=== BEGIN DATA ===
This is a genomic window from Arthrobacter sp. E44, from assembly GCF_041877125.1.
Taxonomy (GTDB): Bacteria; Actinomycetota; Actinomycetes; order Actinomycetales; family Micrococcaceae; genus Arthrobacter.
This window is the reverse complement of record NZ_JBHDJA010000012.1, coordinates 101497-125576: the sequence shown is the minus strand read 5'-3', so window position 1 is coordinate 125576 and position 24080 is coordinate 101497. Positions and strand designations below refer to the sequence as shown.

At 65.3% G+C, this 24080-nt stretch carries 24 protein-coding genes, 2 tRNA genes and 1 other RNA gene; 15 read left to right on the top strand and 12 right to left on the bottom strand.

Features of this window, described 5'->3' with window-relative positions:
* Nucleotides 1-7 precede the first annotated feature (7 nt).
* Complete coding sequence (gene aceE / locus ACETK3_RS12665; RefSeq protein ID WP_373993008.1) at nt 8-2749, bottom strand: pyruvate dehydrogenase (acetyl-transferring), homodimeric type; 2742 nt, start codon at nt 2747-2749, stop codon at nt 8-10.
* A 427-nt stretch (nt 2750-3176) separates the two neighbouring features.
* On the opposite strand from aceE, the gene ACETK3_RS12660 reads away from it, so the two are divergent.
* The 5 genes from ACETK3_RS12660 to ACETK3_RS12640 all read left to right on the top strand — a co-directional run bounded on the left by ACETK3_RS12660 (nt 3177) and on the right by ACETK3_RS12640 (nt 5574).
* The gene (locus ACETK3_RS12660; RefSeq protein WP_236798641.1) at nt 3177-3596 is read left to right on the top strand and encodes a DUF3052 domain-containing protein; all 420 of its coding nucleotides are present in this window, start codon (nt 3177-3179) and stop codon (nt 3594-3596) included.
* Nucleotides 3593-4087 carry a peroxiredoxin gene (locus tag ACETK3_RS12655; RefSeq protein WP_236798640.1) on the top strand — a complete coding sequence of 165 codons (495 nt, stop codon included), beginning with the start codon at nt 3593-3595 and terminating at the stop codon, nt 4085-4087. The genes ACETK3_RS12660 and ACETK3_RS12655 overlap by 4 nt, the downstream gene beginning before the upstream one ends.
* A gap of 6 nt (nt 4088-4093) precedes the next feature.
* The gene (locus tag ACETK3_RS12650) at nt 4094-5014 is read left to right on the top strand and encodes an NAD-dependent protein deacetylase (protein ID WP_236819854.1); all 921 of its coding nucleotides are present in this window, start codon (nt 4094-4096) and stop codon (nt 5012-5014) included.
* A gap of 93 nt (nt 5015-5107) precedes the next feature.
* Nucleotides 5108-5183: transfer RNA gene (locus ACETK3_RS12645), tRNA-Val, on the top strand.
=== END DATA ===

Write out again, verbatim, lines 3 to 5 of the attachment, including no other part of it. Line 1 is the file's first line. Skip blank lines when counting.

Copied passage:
This window is the reverse complement of record NZ_JBHDJA010000012.1, coordinates 101497-125576: the sequence shown is the minus strand read 5'-3', so window position 1 is coordinate 125576 and position 24080 is coordinate 101497. Positions and strand designations below refer to the sequence as shown.

At 65.3% G+C, this 24080-nt stretch carries 24 protein-coding genes, 2 tRNA genes and 1 other RNA gene; 15 read left to right on the top strand and 12 right to left on the bottom strand.

Features of this window, described 5'->3' with window-relative positions: